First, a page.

Before Surgery

Depending on your medical condition at the time, your transplant team may take additional steps to get you ready for surgery. Your transplant nurse will set you up with an IV line to administer medications as needed. You'll also receive your first dose of anti-rejection drugs and antibiotics, which help your body get ready to accept its new liver. And if you need a hand to hold, we can do that too.

During Surgery

While you're getting your healthy new liver, you'll be surrounded by a team of world-renowned liver transplant surgeons and specialists that has collectively performed more than 600 liver transplants. They'll monitor every detail, from your heart rate and blood pressure to your blood oxygen level. To help you breathe, your transplant team will insert a breathing tube into your windpipe. The details of your surgery may vary depending on your specific condition, but most liver transplants take approximately two to four hours and are done under general anesthesia.

After Surgery

This is where the road to recovery and a healthy new life begins. No patient's plan is the same, and how long you stay in the hospital depends on a variety of factors, but most patients stay anywhere between one and three weeks after a liver transplant. You'll likely spend the first 24-48 hours in the intensive care unit before you're transferred to the transplant unit for the rest of your hospital stay. More than likely, your team will recommend that you and your caregivers keep visitors to a minimum in order to reduce the risk of infection.

You'll start feeling like yourself sooner than you think. Your appetite will come back. Energy levels will rise. We'll monitor you closely through daily exams, regular blood work and various radiologic tests to make sure your liver is working as expected and that no infections are present. Your nurse will guide you through exercises and therapies designed to keep your lungs clear and get you back on your feet.

Read About Staying Healthy
Staying Healthy

Life After a Liver Transplant

The road to a liver transplant is long, but our journey doesn't end with surgery. We'll guide your recovery every step of the way, empowering you with the information, tools and resources you need to care for your new liver throughout your life's journey.

Outpatient Institute Visits

Once you're cleared to leave the hospital, your team will continue to help ease your transition to independent living. You'll leave Florida Hospital armed with detailed instructions, a supply of meds and a list of phone numbers to contact for any questions or emergencies.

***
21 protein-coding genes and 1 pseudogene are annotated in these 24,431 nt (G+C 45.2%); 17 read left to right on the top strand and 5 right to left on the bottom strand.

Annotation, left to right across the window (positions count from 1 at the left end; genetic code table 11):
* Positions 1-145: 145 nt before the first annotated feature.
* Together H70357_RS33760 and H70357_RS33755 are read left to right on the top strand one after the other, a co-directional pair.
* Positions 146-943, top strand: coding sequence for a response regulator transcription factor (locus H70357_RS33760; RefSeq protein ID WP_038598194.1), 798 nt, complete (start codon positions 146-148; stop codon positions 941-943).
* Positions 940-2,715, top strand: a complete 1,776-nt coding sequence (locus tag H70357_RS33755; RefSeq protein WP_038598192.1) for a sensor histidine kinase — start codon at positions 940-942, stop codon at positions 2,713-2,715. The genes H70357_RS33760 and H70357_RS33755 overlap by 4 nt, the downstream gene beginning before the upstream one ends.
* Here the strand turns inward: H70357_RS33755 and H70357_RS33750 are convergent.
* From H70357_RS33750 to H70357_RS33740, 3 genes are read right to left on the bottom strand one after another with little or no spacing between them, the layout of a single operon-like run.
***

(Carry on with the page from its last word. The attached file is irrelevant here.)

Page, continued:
We'll be in close, regular contact with you through your nurse coordinator. And since we'll need to see you in our Institute three times a week for three months, our team can help arrange local housing, whether at the Bartch Transplant House (if you meet the requirements) or elsewhere.

Between lab work and one-on-one check-ins with your transplant team, you can expect each visit to last about four hours. After one month, we'll reduce your visits to two times per week, and eventually, to once a week. At the end of the three-month period, we'll refer you back to your hepatologist for routine care, and we'll see you back at our Transplant Institute every year for your annual visit.

A Healthy Lifestyle

Treating your new liver with care means treating your body well. Eat smart. Exercise with heart. And never forget the physical, emotional and mental challenges your mind and body have overcome. Your transplant team will create a detailed health and maintenance plan, from diet and exercise recommendations, to how to avoid infection.

Medications

Anti-rejection medications help prevent liver transplant rejection and will be part of your daily routine from this day forward. Without them, your body may begin to reject your new liver. Your transplant team will give you detailed instructions on how and when to take your medications.

Ongoing Education

Throughout the year, our transplant education team hosts individual sessions on a variety of specific topics such as nutrition, keeping your new organ functioning properly, caregiving, etc. All patients and members of their support system are welcome to attend these sessions as part of their organ transplantation journey.

Transplant Support Groups

Sharing your experience with other liver and organ transplantation patients can be an essential part of the recovery and maintenance process for many patients. We’ll connect you to local and national resources online and in your community.

Staying Connected

We're part of your story and you're part of ours. In addition to your annual physician visits to our Institute, we keep our team-patient connections going strong through annual events like our annual Patient and Family Picnic and the GR8 to DON8 race.